1) Did Catholic Church Ever Teach any Curse of Cham? · 2) Cardinal Lavigerie Fought Slavery · 3) Why Curse of Ham Became Negroes among Muslims
I am reading a somewhat longer article than just answering this one, and one which errs in considering that the account in Genesis were a fabrication from the times of David or Solomon to justify slavery of Canaanite neighbours.
It also adds that to Jews, towards beginning of Christian era, Canaanites were more prone to be Black (Kushim) or Slavs. And that to Christians, at first there was no predeliction of ethnic nature as to who were next in line for what was really a penal servitude, then later Slavs were to West Europeans targetted well before Negroes - but that the sugar plantations started to change this near 1500.
Now, as I already spoke about Jews, what the article has to say about Muslims is very interesting.
Black Slavery, according to William McKee Evans*, was not a Muslim priority stemming from the Quran.
It started to become so when light skinned slaves, very rich in supply up to Muhammed, had become scarce since the permanent state of internal warfare between Arab principalities had ceased with Muhammed.
This means that up to Muhammed, Arabs on the Peninsula had been hunting each other for slaves, much as Negroes in Africa up to Western Colonisation, and sometimes beyond.
This confirms a bit what St Thomas said** about what people were first to examine the credentials of Muhammed as "prophet":
 On the other hand, those who founded sects committed to erroneous doctrines proceeded in a way that is opposite to this, The point is clear in the case of Muhammad. He seduced the people by promises of carnal pleasure to which the concupiscence of the flesh goads us. His teaching also contained precepts that were in conformity with his promises, and he gave free rein to carnal pleasure. In all this, as is not unexpected, he was obeyed by carnal men. As for proofs of the truth of his doctrine, he brought forward only such as could be grasped by the natural ability of anyone with a very modest wisdom. Indeed, the truths that he taught he mingled with many fables and with doctrines of the greatest falsity. He did not bring forth any signs produced in a supernatural way, which alone fittingly gives witness to divine inspiration; for a visible action that can be only divine reveals an invisibly inspired teacher of truth. On the contrary, Muhammad said that he was sent in the power of his arms—which are signs not lacking even to robbers and tyrants. What is more, no wise men, men trained in things divine and human, believed in him from the beginning, Those who believed in him were brutal men and desert wanderers, utterly ignorant of all divine teaching, through whose numbers Muhammad forced others to become his followers by the violence of his arms. Nor do divine pronouncements on the part of preceding prophets offer him any witness. On the contrary, he perverts almost all the testimonies of the Old and New Testaments by making them into fabrications of his own, as can be. seen by anyone who examines his law. It was, therefore, a shrewd decision on his part to forbid his followers to read the Old and New Testaments, lest these books convict him of falsity. It is thus clear that those who place any faith in his words believe foolishly.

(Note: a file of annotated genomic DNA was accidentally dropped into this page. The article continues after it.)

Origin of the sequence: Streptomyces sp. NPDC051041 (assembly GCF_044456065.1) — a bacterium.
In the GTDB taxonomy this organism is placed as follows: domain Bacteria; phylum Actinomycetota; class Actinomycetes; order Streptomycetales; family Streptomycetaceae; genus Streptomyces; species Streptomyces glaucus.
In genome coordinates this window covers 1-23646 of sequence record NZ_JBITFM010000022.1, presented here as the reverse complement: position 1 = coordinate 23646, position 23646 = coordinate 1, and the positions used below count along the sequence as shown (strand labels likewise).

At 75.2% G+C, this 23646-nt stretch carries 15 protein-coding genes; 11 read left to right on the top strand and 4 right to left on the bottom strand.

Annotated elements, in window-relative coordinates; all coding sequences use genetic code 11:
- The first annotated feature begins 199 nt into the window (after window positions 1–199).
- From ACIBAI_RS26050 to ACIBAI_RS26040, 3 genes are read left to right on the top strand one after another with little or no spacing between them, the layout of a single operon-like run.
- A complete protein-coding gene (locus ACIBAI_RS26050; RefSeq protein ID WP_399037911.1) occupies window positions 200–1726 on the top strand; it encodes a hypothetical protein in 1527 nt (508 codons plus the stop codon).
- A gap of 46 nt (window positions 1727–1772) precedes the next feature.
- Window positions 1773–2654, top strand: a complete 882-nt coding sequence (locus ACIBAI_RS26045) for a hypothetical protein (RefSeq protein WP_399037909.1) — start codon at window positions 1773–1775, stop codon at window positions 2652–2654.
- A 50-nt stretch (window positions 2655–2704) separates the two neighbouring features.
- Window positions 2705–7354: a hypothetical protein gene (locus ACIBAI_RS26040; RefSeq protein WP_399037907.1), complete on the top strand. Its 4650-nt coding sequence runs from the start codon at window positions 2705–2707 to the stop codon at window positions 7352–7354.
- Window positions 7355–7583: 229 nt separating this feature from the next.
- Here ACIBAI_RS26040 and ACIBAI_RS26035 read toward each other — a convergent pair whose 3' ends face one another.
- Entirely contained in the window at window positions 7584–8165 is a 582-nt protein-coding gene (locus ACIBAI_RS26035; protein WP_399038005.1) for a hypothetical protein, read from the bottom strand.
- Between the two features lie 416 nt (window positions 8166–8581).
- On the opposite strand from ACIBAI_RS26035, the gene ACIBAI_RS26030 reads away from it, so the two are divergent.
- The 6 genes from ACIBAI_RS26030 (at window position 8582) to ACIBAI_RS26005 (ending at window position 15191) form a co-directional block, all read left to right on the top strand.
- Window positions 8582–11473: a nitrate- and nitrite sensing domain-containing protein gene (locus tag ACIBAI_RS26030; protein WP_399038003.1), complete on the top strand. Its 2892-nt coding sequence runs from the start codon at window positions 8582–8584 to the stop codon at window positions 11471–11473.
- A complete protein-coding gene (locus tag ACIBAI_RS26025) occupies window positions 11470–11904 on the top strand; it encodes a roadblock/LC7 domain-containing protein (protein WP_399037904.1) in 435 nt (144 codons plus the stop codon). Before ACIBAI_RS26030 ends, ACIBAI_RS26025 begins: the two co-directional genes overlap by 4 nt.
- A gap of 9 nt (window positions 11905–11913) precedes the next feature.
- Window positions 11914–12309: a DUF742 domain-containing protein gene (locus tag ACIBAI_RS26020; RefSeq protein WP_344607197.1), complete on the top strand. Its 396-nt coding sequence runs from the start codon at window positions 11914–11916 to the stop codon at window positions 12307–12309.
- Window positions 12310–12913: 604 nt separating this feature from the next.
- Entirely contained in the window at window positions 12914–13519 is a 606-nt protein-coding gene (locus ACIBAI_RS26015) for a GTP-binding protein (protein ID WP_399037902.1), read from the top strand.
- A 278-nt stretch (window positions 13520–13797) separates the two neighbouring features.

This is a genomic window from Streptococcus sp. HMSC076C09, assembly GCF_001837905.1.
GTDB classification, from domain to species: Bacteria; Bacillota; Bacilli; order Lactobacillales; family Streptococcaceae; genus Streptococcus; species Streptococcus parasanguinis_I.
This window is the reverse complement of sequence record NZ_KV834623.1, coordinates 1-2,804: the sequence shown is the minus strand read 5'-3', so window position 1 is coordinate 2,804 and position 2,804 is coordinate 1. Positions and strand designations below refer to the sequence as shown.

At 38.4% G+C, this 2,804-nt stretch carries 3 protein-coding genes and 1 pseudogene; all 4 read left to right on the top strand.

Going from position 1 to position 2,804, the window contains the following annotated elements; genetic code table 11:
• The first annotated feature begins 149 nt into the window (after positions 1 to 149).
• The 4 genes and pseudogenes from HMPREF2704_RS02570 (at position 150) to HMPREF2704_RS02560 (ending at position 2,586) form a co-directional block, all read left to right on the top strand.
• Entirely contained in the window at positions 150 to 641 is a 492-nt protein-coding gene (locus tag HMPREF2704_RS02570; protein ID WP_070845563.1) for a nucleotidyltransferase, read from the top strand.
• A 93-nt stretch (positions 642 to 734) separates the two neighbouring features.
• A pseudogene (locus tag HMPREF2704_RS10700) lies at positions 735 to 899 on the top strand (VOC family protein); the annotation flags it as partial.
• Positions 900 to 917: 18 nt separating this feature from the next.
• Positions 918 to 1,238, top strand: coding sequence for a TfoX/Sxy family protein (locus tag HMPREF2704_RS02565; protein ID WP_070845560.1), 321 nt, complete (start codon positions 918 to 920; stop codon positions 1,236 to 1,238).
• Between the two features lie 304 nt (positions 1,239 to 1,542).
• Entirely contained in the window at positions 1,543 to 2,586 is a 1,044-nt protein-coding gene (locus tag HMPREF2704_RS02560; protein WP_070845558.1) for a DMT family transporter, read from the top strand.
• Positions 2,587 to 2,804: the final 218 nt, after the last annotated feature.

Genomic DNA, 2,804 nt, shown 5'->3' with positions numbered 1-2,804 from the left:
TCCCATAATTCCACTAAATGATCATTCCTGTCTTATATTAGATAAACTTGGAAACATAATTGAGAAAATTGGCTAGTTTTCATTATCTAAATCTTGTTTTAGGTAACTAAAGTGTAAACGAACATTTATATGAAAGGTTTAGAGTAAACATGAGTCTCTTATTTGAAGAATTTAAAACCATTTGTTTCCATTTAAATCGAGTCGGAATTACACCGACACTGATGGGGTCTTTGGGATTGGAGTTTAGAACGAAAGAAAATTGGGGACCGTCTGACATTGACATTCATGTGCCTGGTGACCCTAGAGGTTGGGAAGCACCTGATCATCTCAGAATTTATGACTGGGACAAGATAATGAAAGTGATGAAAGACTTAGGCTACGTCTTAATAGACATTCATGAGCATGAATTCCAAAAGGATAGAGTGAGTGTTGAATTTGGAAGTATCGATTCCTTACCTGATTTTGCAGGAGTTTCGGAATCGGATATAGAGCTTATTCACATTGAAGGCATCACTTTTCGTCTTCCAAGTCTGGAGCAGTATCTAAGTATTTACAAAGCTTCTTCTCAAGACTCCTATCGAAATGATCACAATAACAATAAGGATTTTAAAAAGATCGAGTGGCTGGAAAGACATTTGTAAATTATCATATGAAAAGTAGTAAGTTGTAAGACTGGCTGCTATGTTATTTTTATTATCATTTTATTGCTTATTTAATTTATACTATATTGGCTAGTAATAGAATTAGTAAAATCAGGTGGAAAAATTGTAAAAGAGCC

Let me highlight:
What is more, no wise men, men trained in things divine and human, believed in him from the beginning, Those who believed in him were brutal men and desert wanderers, utterly ignorant of all divine teaching, through whose numbers Muhammad forced others to become his followers by the violence of his arms.
Well, if they hunted each other for slaves up to the time of Muhammed, as William McKee Evans* said, then it is not possible to deny they were so.
Not by race, but by the culture in those days indigenous - somewhat like that of Swedes prior to Olof Skjötkonung or perhaps even more like that of Ashantis prior to Brazza.
Hans Georg Lundahl
* Evans, William McKee. "From the Land of Canaan to the Land of Guinea: The Strange Odyssey of the "Sons of Ham"" The American Historical Review 85.1 (1980): 15-43. Web.
** Contra Gentiles, Book I, chapter 6
[quoting paragraph 4], by St Thomas Aquinas, OP.